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The biotechnology start-up whose Covid-19 tests helped the English Premier League play through the pandemic has merged with a US-listed special purpose acquisition company, becoming Hong Kong’s first “unicorn” to list.
The deal to absorb Prenetics into the Nasdaq-listed Artisan Acquisition blank cheque company, valued the genome and diagnostics biotech at $1.25bn. In addition to the funds already raised by the Artisan Spac, which will be renamed Prenetics, the deal gives the entity a combined equity value of $1.7bn.
Prenetics, which was founded by the Hong Kong entrepreneur Danny Yeung in 2014 and received early investment from Alibaba, has built a reputation around genome testing and disease diagnostics, areas where it sees multibillion-dollar global opportunities.
Its fortunes were transformed by the global health crisis, specifically thanks to the company’s role in “project restart”, the English Premier League’s efforts in May 2020 to resume competition despite a lockdown and avoid an estimated $1bn hit from cancelling the entire season.
The league hired Prenetics to manage the regular testing regime for players and staff, a deal that contributed to the Hong Kong company generating $65m in revenues in 2020 and a forecast of $205m in 2021.
Other revenue streams included providing one-stop lab testing services for Hong Kong and Heathrow airports and IWG, the world’s largest flexible office company.
Yeung described the deal, which followed a decision not to list locally, as a “monumental moment” for Hong Kong start-ups. Prenetics will become the first “unicorn” — or start-up with a listed market value of more than $1bn — from Hong Kong, paving the way for others to follow a route to list outside the Chinese territory.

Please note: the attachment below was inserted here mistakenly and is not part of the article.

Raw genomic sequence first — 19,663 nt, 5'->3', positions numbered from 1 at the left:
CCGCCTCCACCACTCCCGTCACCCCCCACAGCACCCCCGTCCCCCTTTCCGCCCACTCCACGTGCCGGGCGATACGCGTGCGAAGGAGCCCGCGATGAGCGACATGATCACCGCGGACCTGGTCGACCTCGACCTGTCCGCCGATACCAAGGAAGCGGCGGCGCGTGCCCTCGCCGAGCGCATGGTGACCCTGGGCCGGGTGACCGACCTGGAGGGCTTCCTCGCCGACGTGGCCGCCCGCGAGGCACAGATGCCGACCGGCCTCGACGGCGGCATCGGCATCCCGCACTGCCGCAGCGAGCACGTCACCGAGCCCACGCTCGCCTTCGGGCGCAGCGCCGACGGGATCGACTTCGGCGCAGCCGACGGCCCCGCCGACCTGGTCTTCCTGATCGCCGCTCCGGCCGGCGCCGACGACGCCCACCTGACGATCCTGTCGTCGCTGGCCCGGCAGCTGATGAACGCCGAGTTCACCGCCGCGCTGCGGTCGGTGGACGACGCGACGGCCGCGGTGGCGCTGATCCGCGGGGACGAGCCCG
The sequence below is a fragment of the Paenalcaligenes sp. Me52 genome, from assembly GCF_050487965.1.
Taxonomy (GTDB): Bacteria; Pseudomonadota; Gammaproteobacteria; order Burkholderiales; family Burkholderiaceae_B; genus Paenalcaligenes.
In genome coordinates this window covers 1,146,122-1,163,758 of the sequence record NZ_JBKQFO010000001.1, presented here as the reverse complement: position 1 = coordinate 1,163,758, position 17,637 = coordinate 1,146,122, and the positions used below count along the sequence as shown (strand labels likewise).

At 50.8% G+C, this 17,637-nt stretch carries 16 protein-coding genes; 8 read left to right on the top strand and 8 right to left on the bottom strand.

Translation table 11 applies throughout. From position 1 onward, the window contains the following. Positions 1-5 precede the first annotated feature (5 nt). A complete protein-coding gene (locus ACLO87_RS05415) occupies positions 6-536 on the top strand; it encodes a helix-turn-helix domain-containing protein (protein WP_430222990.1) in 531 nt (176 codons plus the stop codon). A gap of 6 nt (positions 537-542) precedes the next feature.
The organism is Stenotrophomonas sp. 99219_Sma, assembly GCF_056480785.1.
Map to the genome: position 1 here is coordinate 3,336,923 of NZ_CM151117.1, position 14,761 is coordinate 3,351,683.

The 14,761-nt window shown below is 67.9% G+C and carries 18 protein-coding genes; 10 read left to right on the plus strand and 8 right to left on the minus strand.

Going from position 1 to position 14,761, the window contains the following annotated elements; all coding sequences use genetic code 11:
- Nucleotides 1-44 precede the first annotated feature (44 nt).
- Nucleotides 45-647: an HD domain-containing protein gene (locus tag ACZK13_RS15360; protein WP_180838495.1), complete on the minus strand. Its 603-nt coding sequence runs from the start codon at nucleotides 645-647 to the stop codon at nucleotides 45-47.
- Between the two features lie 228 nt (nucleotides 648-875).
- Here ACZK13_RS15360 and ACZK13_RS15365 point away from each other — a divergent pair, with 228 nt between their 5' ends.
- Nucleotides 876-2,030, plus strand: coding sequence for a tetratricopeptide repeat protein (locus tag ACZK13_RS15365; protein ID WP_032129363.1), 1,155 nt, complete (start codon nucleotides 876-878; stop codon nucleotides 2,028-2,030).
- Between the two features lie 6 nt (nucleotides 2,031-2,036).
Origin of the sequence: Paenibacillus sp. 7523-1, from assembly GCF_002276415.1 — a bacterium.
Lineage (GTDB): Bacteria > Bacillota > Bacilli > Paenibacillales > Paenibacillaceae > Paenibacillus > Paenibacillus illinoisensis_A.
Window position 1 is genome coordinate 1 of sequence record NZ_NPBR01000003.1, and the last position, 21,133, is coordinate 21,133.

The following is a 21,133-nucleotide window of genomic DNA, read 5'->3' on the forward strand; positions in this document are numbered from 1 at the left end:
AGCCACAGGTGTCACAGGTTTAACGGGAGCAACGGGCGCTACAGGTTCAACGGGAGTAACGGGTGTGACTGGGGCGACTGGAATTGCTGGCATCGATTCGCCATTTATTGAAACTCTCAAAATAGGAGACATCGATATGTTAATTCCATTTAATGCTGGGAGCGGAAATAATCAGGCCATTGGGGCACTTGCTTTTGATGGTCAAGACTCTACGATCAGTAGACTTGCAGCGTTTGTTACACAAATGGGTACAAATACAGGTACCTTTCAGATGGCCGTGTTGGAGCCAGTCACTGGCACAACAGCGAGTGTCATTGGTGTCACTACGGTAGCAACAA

Artisan is backed by Adrian Cheng, chief executive of Hong Kong property and infrastructure conglomerate New World Development, who established the Spac to seek out companies in healthcare-related sectors with optimistic growth prospects in the greater China region.
People close to the company said that Prenetics had been in discussions with “dozens” of other Spacs before settling on the deal with Cheng.
Prenetics foresees its next stage of growth in the rise in demand for fast, accurate tests administered in homes and offices, on top of continuing testing needs to combat coronavirus outbreaks.
Using technology developed at Oxford university, the company has produced a small device — the Circle HealthPod — that takes $20 disposable tests available from pharmacies and delivers lab-quality diagnostics in about 20 minutes.
The $126 machine, which the company launched last month across New World’s shopping malls, office buildings and residential developments, provides only Covid-19 tests but Prenetics envisages widening its offerings to tests for sexually transmitted diseases.
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